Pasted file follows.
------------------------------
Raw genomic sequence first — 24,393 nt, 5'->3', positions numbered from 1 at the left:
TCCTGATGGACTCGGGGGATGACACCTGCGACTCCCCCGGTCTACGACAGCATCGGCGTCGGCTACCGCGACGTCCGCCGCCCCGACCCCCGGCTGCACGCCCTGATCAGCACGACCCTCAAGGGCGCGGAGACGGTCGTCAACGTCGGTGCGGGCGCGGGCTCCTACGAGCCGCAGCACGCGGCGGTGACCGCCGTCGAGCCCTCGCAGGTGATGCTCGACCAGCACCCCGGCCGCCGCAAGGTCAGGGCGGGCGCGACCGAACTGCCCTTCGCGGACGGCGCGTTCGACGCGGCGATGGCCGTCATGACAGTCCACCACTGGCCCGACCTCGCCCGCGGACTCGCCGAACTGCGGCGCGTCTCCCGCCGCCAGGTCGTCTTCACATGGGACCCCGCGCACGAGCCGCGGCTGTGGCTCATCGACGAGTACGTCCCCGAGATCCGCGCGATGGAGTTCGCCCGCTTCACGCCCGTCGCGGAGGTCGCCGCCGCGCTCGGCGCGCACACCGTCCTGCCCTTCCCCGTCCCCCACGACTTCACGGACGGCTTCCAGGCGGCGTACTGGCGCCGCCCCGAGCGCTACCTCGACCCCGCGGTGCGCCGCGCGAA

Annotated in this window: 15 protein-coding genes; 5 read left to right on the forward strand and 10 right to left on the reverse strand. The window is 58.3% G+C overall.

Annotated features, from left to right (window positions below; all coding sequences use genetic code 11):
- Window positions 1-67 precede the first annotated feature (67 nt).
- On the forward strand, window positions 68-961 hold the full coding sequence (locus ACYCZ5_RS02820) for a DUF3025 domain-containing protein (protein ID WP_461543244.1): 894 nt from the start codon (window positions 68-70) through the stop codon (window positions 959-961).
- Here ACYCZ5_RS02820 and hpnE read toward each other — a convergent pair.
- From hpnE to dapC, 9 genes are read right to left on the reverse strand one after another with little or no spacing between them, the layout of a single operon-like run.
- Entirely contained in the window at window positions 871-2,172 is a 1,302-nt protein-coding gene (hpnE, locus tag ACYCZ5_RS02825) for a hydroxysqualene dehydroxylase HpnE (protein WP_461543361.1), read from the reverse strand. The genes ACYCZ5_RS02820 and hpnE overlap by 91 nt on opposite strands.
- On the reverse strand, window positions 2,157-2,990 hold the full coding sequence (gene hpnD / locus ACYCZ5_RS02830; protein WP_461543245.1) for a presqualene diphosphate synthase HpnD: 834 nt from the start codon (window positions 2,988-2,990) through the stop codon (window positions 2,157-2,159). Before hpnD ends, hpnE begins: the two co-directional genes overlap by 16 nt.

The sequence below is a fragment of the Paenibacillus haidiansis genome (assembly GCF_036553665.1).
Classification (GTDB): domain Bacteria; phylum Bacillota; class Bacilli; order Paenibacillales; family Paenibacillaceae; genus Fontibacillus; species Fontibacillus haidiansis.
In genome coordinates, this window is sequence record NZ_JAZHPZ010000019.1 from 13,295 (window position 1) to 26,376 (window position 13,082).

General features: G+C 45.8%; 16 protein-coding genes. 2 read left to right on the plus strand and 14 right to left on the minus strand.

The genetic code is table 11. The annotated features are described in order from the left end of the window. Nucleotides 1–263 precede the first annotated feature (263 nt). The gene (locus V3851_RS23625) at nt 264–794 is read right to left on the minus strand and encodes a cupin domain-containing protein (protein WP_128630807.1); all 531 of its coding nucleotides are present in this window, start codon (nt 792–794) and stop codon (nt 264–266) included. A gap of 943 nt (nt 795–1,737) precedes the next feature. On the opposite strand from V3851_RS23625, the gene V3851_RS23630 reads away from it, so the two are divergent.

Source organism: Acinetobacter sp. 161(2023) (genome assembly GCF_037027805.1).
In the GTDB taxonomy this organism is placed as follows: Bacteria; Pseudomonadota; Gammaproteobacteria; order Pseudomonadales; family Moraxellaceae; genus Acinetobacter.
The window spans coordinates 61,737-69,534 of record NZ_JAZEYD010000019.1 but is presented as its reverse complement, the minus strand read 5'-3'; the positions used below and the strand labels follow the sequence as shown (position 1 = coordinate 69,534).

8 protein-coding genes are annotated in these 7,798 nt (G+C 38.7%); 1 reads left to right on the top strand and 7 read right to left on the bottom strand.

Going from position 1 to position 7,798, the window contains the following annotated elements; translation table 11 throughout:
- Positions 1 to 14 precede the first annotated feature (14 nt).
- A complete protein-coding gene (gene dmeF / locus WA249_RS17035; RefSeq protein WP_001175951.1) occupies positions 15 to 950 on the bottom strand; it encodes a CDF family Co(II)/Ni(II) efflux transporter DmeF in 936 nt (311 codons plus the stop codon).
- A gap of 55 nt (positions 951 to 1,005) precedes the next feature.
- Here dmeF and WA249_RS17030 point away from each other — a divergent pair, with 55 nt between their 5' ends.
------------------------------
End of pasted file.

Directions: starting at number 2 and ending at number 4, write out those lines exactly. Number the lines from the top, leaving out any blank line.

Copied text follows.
TCCTGATGGACTCGGGGGATGACACCTGCGACTCCCCCGGTCTACGACAGCATCGGCGTCGGCTACCGCGACGTCCGCCGCCCCGACCCCCGGCTGCACGCCCTGATCAGCACGACCCTCAAGGGCGCGGAGACGGTCGTCAACGTCGGTGCGGGCGCGGGCTCCTACGAGCCGCAGCACGCGGCGGTGACCGCCGTCGAGCCCTCGCAGGTGATGCTCGACCAGCACCCCGGCCGCCGCAAGGTCAGGGCGGGCGCGACCGAACTGCCCTTCGCGGACGGCGCGTTCGACGCGGCGATGGCCGTCATGACAGTCCACCACTGGCCCGACCTCGCCCGCGGACTCGCCGAACTGCGGCGCGTCTCCCGCCGCCAGGTCGTCTTCACATGGGACCCCGCGCACGAGCCGCGGCTGTGGCTCATCGACGAGTACGTCCCCGAGATCCGCGCGATGGAGTTCGCCCGCTTCACGCCCGTCGCGGAGGTCGCCGCCGCGCTCGGCGCGCACACCGTCCTGCCCTTCCCCGTCCCCCACGACTTCACGGACGGCTTCCAGGCGGCGTACTGGCGCCGCCCCGAGCGCTACCTCGACCCCGCGGTGCGCCGCGCGAA

Annotated in this window: 15 protein-coding genes; 5 read left to right on the forward strand and 10 right to left on the reverse strand. The window is 58.3% G+C overall.

Annotated features, from left to right (window positions below; all coding sequences use genetic code 11):